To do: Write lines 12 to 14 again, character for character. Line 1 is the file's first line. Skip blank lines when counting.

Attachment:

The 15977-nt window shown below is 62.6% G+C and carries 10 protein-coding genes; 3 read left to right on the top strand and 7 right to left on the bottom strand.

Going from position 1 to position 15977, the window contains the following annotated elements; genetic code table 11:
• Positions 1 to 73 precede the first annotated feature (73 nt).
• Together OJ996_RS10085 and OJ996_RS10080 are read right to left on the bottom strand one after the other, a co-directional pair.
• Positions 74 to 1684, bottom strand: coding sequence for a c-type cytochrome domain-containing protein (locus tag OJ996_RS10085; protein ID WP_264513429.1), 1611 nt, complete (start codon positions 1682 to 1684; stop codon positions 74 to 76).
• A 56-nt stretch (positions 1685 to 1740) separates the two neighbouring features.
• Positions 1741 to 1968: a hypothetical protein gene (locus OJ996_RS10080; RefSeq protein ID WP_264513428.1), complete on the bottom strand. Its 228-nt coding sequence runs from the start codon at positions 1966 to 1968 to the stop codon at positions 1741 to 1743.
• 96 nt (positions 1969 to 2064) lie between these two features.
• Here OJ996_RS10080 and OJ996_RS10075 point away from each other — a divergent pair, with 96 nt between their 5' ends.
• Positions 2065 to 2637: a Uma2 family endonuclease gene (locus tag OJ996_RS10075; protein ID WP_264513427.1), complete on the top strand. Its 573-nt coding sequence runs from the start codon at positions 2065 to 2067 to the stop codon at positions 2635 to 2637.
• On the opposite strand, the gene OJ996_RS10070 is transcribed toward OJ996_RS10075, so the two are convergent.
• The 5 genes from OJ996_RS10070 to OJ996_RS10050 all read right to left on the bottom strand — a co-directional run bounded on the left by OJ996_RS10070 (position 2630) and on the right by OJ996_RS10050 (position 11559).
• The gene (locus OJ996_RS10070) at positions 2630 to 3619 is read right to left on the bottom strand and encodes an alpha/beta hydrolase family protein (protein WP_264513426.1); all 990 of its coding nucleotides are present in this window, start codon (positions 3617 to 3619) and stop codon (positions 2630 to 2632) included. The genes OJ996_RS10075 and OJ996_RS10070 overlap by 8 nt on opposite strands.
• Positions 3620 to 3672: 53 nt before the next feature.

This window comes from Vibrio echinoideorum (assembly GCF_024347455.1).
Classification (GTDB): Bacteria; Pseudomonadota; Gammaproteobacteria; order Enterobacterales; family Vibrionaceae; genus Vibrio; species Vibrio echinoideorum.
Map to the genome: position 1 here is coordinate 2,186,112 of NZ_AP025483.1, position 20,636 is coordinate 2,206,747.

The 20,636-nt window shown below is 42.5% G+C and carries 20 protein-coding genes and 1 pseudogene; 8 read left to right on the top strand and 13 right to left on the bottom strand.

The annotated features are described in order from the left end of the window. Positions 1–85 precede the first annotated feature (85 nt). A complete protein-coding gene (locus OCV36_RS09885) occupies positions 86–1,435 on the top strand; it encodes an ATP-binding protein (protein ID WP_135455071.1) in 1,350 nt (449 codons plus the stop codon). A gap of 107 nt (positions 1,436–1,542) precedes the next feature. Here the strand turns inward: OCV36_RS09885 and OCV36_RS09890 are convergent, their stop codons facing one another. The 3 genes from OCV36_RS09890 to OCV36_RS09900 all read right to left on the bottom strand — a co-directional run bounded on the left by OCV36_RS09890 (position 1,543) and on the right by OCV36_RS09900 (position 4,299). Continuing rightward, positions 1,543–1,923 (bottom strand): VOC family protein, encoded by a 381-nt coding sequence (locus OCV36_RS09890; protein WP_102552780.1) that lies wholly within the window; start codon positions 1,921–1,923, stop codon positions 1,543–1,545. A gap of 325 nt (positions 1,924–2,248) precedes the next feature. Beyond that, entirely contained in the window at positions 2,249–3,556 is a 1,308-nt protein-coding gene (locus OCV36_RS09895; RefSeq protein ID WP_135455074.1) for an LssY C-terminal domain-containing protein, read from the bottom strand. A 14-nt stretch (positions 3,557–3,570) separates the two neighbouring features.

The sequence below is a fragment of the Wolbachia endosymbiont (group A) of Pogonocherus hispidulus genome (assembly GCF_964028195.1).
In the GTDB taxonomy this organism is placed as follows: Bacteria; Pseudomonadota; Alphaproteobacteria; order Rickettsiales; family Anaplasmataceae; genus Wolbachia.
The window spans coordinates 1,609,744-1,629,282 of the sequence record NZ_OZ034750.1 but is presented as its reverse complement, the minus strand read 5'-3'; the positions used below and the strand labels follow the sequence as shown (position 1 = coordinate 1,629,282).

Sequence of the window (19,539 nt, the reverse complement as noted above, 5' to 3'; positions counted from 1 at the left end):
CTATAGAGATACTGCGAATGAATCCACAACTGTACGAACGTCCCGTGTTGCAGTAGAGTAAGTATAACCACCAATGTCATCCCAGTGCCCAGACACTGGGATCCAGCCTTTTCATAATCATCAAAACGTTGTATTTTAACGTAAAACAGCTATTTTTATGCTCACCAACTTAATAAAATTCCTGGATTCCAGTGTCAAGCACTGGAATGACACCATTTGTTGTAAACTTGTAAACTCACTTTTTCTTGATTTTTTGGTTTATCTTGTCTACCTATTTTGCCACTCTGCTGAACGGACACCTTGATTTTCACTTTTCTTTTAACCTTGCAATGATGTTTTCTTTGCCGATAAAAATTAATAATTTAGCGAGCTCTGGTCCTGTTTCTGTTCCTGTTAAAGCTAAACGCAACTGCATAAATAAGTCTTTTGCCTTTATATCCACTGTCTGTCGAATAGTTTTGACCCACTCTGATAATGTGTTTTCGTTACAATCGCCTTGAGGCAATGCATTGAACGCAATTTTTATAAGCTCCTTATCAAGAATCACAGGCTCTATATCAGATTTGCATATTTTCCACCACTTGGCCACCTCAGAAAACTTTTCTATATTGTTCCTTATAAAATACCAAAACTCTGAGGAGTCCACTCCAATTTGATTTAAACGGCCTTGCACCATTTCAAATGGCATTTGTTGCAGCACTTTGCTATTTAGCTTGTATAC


• The 5 genes from OJ996_RS10070 to OJ996_RS10050 all read right to left on the bottom strand — a co-directional run bounded on the left by OJ996_RS10070 (position 2630) and on the right by OJ996_RS10050 (position 11559).
• The gene (locus OJ996_RS10070) at positions 2630 to 3619 is read right to left on the bottom strand and encodes an alpha/beta hydrolase family protein (protein WP_264513426.1); all 990 of its coding nucleotides are present in this window, start codon (positions 3617 to 3619) and stop codon (positions 2630 to 2632) included. The genes OJ996_RS10075 and OJ996_RS10070 overlap by 8 nt on opposite strands.
• Positions 3620 to 3672: 53 nt before the next feature.